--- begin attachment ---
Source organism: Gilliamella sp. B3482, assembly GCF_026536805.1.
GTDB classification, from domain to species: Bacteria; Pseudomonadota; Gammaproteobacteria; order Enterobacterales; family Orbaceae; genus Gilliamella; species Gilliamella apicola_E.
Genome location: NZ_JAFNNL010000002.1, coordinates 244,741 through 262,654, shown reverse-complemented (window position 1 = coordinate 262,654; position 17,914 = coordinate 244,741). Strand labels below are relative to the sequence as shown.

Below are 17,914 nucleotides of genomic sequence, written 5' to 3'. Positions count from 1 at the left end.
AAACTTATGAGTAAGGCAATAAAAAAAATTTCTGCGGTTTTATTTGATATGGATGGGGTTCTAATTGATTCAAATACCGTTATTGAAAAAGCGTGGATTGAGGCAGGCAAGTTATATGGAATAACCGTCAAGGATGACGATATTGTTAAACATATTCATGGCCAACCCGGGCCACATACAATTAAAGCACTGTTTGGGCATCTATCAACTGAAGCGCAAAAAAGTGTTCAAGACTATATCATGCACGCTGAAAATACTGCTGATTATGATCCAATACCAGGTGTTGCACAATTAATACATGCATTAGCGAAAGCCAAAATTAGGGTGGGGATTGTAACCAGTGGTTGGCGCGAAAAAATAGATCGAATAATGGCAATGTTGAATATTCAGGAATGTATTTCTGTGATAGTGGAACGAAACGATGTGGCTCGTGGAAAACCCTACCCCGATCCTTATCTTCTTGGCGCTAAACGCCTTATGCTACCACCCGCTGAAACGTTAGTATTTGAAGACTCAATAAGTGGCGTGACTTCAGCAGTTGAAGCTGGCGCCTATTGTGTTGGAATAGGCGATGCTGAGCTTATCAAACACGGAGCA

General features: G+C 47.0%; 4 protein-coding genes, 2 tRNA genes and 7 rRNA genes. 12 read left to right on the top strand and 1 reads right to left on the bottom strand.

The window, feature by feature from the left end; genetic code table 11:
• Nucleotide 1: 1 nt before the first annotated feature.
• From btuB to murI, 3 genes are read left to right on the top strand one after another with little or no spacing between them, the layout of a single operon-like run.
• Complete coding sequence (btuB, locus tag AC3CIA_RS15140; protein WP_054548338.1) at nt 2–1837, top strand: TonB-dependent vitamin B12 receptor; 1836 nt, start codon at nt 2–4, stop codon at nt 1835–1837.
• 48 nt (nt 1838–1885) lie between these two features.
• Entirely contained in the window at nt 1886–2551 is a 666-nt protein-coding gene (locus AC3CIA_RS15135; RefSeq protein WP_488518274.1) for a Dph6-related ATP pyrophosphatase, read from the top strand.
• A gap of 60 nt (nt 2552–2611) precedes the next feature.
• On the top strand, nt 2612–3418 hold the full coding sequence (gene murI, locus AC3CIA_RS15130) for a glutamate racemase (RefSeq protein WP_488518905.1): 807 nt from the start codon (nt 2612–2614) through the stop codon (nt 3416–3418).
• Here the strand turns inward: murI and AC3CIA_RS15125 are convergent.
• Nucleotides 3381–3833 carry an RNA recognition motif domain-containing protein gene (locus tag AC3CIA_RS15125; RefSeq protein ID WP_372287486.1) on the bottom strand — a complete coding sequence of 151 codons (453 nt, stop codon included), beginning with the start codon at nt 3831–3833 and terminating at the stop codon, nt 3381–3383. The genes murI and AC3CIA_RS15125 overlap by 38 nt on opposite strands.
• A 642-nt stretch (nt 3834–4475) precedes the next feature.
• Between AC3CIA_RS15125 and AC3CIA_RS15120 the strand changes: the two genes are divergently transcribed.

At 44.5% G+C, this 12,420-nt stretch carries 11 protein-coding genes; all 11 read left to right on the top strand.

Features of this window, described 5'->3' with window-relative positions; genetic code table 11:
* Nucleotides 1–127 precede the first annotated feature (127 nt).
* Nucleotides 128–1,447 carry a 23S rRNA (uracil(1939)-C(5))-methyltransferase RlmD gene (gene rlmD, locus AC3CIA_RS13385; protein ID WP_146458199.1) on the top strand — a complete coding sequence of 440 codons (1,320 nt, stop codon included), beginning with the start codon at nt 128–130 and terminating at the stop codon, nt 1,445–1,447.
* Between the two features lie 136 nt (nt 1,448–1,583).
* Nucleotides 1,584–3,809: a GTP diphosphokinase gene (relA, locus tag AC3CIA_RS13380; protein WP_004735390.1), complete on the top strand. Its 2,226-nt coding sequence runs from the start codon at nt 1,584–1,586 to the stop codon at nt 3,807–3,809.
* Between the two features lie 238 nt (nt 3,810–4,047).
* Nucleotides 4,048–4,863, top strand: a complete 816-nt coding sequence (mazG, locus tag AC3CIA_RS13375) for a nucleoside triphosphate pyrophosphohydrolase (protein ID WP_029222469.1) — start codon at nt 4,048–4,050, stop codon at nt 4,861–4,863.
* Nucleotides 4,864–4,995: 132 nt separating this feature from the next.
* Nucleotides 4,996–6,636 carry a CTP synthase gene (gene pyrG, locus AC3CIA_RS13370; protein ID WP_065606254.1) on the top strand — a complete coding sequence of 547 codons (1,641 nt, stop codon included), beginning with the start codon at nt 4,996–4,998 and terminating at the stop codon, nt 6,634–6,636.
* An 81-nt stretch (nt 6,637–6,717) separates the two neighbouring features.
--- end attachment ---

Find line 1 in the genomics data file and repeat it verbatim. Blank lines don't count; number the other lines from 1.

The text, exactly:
Source organism: Gilliamella sp. B3482, assembly GCF_026536805.1.